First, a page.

The Technivorm KBT741 pumps the water from its 1400 watt power-plant up through the centre of the reservoir (pretty sure this is insulated...) into a 8 hole shower arm over the #4 coffee filter holder. The shower arm (and all its distribution holes guaratee equal saturation of the coffee grinds) - this is very important. If some coffee gets more water than other sections of ground coffee - that equals bad news or improperly brewed coffee - off or bitter flavors. The Technivorm KBT741 gets the most out of the coffee by getting to all the coffee. That said, do not think you can scrimp on coffee. Every drip batch deserves enough ground coffee to do the job right. I probably use about 3 heaping table-spoons for every 6-8 fluid ounce serving - and my morning batch is about 30 fluid ounces... so do the math,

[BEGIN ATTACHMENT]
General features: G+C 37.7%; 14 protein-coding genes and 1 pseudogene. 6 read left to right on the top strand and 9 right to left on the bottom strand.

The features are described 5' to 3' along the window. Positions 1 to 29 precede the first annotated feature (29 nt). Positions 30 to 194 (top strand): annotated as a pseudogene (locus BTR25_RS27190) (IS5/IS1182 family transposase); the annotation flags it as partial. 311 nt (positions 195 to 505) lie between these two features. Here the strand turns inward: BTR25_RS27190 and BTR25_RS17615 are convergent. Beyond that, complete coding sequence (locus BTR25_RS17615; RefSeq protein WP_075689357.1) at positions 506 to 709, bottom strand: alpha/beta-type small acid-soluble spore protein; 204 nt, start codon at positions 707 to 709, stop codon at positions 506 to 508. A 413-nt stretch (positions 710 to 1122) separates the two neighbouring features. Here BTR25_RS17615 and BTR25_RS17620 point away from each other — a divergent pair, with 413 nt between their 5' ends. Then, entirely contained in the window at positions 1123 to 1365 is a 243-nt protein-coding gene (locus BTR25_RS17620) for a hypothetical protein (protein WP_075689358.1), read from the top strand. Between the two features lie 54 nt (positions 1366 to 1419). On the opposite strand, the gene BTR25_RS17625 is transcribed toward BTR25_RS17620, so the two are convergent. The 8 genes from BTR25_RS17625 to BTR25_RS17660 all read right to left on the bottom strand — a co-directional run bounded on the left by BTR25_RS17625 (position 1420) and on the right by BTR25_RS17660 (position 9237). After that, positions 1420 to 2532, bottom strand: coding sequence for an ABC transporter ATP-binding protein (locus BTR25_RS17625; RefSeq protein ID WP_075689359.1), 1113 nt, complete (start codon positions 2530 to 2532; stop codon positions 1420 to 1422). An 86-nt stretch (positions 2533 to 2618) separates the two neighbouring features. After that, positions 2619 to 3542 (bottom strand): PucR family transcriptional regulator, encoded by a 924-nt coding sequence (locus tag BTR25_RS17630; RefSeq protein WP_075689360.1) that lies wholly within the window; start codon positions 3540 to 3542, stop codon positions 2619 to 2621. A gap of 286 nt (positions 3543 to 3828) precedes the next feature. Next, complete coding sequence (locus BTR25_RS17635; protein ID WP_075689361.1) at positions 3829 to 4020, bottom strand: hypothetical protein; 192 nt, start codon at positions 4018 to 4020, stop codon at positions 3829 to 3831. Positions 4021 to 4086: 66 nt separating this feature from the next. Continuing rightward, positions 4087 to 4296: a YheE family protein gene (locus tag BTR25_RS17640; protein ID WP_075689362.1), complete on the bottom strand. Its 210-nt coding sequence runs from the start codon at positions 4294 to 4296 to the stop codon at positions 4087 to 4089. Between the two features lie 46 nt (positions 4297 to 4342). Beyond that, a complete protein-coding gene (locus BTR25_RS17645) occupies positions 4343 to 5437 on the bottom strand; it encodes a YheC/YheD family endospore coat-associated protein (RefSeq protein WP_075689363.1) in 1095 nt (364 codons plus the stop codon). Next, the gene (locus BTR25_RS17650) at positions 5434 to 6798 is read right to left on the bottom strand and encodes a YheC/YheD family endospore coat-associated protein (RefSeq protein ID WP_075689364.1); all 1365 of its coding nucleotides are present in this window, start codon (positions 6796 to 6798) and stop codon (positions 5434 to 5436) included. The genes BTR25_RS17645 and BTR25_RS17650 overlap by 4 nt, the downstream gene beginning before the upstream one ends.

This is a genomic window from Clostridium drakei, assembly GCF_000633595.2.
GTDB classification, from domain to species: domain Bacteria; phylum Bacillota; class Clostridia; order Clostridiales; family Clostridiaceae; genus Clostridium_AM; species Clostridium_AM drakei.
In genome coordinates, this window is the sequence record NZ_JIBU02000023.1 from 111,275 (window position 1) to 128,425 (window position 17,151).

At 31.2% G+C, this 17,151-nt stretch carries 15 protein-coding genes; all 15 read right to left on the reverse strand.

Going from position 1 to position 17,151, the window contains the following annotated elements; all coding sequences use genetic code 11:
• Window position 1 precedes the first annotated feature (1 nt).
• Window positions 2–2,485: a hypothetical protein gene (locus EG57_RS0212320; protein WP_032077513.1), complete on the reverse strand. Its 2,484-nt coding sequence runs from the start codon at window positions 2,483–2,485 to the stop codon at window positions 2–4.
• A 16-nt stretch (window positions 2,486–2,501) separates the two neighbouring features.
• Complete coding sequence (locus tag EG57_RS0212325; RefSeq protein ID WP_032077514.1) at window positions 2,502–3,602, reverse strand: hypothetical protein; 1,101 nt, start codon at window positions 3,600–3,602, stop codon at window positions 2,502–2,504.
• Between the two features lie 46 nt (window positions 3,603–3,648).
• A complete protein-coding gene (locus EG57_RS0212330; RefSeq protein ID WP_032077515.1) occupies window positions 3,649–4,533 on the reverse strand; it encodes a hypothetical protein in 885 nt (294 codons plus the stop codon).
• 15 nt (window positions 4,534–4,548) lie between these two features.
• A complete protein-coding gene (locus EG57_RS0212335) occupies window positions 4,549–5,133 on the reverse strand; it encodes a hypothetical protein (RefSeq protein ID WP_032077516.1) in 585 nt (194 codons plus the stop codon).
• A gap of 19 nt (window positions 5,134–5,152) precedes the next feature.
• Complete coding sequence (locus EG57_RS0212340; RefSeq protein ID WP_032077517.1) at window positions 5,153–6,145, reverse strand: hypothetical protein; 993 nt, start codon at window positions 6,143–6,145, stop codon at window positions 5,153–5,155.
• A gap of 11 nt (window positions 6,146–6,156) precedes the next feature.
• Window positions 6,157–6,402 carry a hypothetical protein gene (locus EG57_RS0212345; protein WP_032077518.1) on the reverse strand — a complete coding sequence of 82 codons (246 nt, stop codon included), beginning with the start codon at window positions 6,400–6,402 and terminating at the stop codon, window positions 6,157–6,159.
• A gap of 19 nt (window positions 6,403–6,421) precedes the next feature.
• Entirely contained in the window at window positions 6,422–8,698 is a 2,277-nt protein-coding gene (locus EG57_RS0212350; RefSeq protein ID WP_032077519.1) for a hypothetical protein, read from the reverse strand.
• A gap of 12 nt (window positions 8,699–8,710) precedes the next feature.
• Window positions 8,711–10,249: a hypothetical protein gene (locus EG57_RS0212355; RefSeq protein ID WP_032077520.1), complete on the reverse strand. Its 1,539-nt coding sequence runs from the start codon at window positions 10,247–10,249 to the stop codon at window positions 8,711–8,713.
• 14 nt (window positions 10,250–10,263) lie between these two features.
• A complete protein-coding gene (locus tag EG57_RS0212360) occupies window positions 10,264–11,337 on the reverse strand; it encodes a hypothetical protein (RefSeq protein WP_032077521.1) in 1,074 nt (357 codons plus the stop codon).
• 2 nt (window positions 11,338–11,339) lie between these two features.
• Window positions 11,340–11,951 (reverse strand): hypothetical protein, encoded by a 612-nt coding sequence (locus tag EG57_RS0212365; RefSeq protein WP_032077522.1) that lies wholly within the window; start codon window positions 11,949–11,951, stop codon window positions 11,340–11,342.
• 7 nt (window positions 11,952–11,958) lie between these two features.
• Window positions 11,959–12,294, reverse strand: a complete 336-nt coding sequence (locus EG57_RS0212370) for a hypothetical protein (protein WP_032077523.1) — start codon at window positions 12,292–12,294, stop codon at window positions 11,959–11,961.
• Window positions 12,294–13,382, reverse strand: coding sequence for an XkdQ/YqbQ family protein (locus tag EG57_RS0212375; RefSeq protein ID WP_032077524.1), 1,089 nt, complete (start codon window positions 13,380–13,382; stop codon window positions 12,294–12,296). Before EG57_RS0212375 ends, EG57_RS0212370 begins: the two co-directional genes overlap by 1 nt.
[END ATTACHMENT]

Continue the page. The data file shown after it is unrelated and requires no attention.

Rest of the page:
The Technivorm KBT741 is designed to brew coffee at the right temperature and the right brew-time or dwell as I call it.
The brew basket temperature (determined with a Meterman Digital thermometer - accurate to .1 of a degree F or C) rose to 199 degrees (F) within about 2 minutes of the brew cycle beginning. The brewtime for a full carafe is about 7.5 minutes, exactly the same as the Newco OCS-8. The final brew temperature in the carafe was almost 170 degrees (F) - that is piping hot coffee - about as hot as it should be to be safe from scalds. The final brew temperature for the Newco OCS-8 (if memory serves me correctly averaged 172 to 178 degrees).
Now the manual of the Technivorm KBT741 stipulates that one should pre-heat the inside of the carafe with hot water prior to the brew cycle. This is a good idea considering that a cold carafe steals heat from the hot coffee. I do this with my Newco and it makes a difference.